3. MONS PORPHYRITES TO UM BALAD (15km): Following an ancient path, this hike leads from the Roman town of Mons Porphyrites to the satellite fort of Um Balad. A 1000m pass is crossed mid-way, with spectacular views to Jebel Gattar. Paths are in good condition but the pass involves 350m ascent & 600m descent. A shorter option is possible, from Mons Porphyrites to another satellite fort, known as Medina Badiya (10km total). Jeeps from Hurghada need 2 hours approach & 1.5 hours return.
4. RUWEISHID HIGHLANDS (7km): This hike involves a traverse of the beautiful Ruweishid Highlands. Starting at Gabr Ruweishid - the tomb of an old Bedouin raiding hero - the route leads through wild wadis, narrow, shadowy canyons, and over high passes to the Plains of Graygar. Spectacular mountain vistas to Jebel Gattar and Jebel Shayib unfold on the way. Tricky, mildly exposed scrambling steps are involved in some spots. Jeeps from Hurghada take around 1.5 hours on the approach & return.
Costs & trip schedule
One day hikes
6 person group, per person - €55
4 person group, per person - €65
2 person group, per person- €95
Public group hikes
25th October - Abul Hassan to Wadi Ghuza
8th November -Ruweishid Highlands
29th November - Mons Porphyrites to Um Balad
Mountaineering routes & scrambles
Every route below counts as a serious mountaineering proposition. Steep, exposed scrambles are required from bottom to top, and elevation gains can be over 1500m. Before anybody attempts these routes, the Bedouin must have walked with them and assessed them on a moderate one day hike. Of the routes here, Jebel Abu Abid and Jebel Um Anab are the best options over one day. Another excellent peak is Jebel Tarbush Umsayri, in the moderate options.
JEBEL SHAYIB EL BANAT (15km): Egypt's highest peak outside the Sinai, Jebel Shayib el Banat towers up 2187m, offering views over the sea to the Sinai & beyond. Climbing Jebel Shayib el Banat is not easy & it is recommended hikers wait for overnight clearances to be obtained, attempting it in two days. It involves continuous scrambling with steep, exposed steps & is only for the fittest, most agile mountaineers, used to moving light & fast on difficult rocky terrain. Jeeps from Hurghada need 1.5 hours approach & return.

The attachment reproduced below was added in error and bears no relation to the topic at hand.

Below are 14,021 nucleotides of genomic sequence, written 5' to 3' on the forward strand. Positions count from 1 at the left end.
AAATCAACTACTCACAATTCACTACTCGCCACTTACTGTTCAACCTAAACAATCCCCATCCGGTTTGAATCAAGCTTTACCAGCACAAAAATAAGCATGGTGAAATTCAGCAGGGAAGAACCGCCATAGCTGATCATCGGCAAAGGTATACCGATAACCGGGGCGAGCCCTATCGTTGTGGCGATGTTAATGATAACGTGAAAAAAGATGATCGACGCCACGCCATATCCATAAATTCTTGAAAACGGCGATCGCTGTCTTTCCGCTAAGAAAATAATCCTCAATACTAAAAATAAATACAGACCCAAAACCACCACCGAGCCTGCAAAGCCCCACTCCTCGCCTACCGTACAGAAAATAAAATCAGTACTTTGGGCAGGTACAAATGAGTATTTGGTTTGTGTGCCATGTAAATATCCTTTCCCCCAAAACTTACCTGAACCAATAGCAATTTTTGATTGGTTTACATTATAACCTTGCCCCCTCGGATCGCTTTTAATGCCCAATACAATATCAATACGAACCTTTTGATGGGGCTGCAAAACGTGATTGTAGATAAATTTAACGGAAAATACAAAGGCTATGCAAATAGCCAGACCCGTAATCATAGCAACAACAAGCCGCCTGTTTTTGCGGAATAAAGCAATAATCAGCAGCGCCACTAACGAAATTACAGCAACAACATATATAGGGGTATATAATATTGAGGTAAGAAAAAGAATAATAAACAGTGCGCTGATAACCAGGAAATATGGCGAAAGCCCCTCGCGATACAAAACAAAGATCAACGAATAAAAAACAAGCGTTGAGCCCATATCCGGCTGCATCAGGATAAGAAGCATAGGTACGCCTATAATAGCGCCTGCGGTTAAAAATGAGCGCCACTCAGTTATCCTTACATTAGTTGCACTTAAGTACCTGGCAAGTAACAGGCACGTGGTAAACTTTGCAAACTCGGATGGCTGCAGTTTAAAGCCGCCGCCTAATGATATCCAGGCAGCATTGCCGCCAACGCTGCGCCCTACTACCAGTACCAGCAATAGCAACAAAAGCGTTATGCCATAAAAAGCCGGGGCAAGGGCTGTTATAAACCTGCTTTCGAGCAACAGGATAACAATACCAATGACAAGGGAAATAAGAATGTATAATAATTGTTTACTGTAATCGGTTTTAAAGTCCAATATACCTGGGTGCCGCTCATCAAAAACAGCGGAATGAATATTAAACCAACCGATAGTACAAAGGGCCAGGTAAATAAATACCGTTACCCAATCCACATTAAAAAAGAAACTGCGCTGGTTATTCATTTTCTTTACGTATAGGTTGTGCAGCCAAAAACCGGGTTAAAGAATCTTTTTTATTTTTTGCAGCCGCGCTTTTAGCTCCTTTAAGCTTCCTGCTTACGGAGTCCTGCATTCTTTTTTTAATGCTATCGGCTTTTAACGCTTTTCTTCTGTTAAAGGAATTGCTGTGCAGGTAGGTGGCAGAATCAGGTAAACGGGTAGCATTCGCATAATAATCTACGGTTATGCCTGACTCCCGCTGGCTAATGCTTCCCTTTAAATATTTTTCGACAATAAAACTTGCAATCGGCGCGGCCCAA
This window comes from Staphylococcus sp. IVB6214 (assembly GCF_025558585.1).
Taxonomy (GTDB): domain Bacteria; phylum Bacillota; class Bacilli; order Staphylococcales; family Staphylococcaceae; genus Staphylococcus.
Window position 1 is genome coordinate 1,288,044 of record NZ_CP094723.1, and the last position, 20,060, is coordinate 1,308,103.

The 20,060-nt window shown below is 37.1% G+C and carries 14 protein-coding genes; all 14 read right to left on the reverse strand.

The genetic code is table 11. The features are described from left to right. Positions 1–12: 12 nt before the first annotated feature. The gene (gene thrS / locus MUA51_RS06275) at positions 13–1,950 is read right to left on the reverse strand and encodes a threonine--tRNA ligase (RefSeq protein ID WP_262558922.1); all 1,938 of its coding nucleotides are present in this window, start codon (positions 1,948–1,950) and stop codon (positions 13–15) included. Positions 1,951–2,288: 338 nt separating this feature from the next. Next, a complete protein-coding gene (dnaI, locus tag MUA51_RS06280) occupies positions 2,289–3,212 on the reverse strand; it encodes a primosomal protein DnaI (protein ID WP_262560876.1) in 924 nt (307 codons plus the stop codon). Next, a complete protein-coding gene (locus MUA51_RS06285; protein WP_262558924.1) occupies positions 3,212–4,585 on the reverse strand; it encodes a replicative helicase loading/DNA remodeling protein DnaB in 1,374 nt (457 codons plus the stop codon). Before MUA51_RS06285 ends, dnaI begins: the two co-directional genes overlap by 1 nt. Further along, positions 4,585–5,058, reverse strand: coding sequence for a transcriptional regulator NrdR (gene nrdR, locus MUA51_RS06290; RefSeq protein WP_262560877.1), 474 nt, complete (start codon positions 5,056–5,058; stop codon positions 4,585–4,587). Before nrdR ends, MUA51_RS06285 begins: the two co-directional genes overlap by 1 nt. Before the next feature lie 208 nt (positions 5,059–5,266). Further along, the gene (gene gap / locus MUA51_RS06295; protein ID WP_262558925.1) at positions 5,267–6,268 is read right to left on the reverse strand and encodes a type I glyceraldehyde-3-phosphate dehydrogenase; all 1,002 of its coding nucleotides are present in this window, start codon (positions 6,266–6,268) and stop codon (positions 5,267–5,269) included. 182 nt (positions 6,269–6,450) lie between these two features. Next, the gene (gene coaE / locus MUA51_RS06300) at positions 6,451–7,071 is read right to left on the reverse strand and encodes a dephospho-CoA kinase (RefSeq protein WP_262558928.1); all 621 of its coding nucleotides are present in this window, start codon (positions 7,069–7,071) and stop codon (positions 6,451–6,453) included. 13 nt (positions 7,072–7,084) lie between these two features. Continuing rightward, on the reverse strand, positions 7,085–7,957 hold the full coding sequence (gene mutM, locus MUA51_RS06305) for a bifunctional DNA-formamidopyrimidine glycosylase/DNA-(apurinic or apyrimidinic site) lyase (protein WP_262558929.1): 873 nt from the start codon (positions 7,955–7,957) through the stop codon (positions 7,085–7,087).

JEBEL ABU ABID (10km): Jebel Abu Abid towers up in the same massif as Jebel Shayib el Banat, as one its smaller, sister summits. Its 1900m top offers views over the Plains of Graygar & Monfia. On a clear day, hikers can see over the Red Sea to the Sinai. Getting here involves hiking a rough, rugged trail up Wadi Abu Abid, then scrambling up a loose, bouldery gully. Ascent & descent are made the same way, with around 1000m elevation gain from the start to the summit. Jeeps from Hurghada require 1.5 hours each way.
JEBEL GATTAR (12km): Starting near the dripping spring of Um Deesa, this hike runs over Jebel Gattar's highlands to another spring: El Nagaata. Wild wadis, palms & abandoned chapels & hermit cells of early Christians are seen on the way & the hike has a wild feel. No summit is scaled, but there is 700m of ascent/ descent. Terrain is rough, with no paths & steep scrambling. Hikers must be fit, experienced & able to move fast. Jeeps from Hurghada need 2.5 hours approach & 1.5 hours return.
JEBEL UM ANAB (10km) - A massif of three high pyramid peaks, Jebel Um Anab rises opposite Jebel Shayib el Banat. Getting up Um Anab's highest peak is a technical rock climb, but visitors will be able to traverse a beautiful, broad summit ridge on its high parts. Getting up to the ridge involves steep, loose scrambling but although rugged, the ridge is solid & without real exposure. The climb starts from the spring of Um Anab. Jeeps from Hurghada require 1.5 hours approach & 2 hours return.